EPA Drops More Civil Rights Investigations

A lawsuit that halted an investigation in Louisiana’s ‘Cancer Alley’ is having a chilling impact on other environmental justice cases.

1 minute read

February 2, 2024, 6:00 AM PST

By Diana Ionescu @aworkoffiction


Close-up of sign on chain link fence "City of Flint Water Plant" with hours.

An inquiry into Flint, Michigan's water crisis is one of several investigations recently dropped by the EPA. | lindaparton / Adobe Stock

After a lawsuit killed an Environmental Protection Agency (EPA) investigation into civil rights violations in an area of Louisiana known as ‘Cancer Alley,’ environmental justice activists point out that the lawsuit is having a ‘chilling effect’ on other civil rights investigations, “effectively hamstringing what had been a historic aggressive approach from the agency on environmental justice issues under President Biden.”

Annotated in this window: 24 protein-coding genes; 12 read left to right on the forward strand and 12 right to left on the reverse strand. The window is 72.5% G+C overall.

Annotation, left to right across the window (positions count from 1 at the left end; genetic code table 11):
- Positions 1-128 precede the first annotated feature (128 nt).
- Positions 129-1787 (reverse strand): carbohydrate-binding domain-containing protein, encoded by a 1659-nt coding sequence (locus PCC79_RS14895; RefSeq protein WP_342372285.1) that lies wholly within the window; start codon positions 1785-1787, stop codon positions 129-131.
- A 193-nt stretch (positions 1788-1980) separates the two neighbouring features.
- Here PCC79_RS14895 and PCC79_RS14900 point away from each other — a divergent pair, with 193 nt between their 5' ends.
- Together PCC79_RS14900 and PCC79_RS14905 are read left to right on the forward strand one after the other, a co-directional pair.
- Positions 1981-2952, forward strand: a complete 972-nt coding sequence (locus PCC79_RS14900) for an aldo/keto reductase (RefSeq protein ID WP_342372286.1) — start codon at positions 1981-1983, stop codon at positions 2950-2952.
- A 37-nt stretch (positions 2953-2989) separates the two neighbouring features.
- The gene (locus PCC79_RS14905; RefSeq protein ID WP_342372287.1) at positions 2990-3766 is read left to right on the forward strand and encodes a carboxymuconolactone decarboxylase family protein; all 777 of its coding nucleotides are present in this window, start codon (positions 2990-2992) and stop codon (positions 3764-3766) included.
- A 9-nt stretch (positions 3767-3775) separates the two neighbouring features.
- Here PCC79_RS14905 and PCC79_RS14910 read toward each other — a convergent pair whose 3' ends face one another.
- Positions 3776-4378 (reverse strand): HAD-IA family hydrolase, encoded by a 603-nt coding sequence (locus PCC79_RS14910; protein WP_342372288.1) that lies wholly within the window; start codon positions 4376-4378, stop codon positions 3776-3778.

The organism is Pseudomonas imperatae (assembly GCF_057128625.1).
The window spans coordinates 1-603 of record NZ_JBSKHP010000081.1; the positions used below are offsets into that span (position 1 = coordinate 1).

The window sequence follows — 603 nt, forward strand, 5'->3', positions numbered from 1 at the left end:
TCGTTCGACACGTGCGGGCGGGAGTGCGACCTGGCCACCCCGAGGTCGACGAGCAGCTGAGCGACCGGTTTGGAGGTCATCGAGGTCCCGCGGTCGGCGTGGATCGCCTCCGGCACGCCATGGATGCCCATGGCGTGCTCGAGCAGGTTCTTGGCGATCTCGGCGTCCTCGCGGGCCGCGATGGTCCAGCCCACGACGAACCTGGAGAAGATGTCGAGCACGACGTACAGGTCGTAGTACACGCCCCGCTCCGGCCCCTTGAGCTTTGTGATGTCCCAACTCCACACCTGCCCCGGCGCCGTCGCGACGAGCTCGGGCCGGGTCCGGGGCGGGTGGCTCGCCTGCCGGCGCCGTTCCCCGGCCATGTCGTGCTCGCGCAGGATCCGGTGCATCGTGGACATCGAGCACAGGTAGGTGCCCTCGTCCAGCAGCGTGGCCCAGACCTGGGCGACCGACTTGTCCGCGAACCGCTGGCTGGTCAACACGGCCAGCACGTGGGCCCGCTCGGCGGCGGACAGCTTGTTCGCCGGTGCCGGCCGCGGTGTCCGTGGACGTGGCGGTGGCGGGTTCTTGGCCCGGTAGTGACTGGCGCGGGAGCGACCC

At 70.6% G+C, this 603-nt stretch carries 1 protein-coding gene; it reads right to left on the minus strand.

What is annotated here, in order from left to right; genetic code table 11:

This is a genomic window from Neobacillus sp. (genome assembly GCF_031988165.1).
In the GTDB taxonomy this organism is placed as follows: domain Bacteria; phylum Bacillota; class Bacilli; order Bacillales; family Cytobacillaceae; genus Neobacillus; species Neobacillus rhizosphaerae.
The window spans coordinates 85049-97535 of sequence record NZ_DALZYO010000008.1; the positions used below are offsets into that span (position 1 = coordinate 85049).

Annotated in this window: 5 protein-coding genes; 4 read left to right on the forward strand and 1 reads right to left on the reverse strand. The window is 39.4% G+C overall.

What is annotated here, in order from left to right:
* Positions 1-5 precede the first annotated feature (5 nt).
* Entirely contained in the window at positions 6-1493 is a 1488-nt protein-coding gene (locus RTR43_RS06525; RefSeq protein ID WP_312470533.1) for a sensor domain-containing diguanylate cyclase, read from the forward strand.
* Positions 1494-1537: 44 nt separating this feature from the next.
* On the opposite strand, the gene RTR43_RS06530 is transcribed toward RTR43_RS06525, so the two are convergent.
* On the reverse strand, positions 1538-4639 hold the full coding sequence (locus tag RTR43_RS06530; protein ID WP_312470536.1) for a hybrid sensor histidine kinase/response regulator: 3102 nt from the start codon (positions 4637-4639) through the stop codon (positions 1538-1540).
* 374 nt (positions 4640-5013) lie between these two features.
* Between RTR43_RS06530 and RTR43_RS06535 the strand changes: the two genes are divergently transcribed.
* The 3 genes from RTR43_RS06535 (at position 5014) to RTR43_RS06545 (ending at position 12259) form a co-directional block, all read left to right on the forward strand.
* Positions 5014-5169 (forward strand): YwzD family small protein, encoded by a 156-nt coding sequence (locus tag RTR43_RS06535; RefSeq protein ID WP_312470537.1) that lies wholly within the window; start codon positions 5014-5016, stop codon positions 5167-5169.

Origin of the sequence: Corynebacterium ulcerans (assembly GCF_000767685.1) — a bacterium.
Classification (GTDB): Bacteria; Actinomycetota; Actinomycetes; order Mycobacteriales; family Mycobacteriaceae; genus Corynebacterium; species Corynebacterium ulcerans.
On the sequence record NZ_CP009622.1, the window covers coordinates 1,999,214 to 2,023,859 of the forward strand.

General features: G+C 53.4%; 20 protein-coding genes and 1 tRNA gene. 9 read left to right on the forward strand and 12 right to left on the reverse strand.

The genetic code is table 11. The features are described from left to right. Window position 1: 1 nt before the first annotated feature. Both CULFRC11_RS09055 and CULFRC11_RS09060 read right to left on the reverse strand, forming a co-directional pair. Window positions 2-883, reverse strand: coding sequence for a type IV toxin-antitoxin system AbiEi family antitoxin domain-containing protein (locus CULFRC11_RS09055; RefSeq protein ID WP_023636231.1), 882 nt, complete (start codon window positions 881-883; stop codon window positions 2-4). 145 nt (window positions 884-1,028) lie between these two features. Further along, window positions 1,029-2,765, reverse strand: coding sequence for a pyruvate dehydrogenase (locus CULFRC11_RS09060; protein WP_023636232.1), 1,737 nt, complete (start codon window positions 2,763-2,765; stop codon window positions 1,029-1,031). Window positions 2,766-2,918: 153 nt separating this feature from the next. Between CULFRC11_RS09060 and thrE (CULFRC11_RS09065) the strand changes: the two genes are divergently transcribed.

As Willy Blackmore explains in Word In Black, “the very foundation of the EPA’s ability to investigate and act on” civil rights violations may be at risk, even as the agency had just begun to consider serious enforcement.

According to attorney Lisa Jordan, the lawsuit “challenges the entire regulatory program.” If it reaches the Supreme Court, it could have a major impact on the EPA’s power to investigate environmental justice claims. The agency recently also dropped an investigation in Flint, Michigan. “The investigation was dropped just days after the EPA abandoned the Cancer Alley one.”

Tuesday, January 30, 2024 in Word In Black

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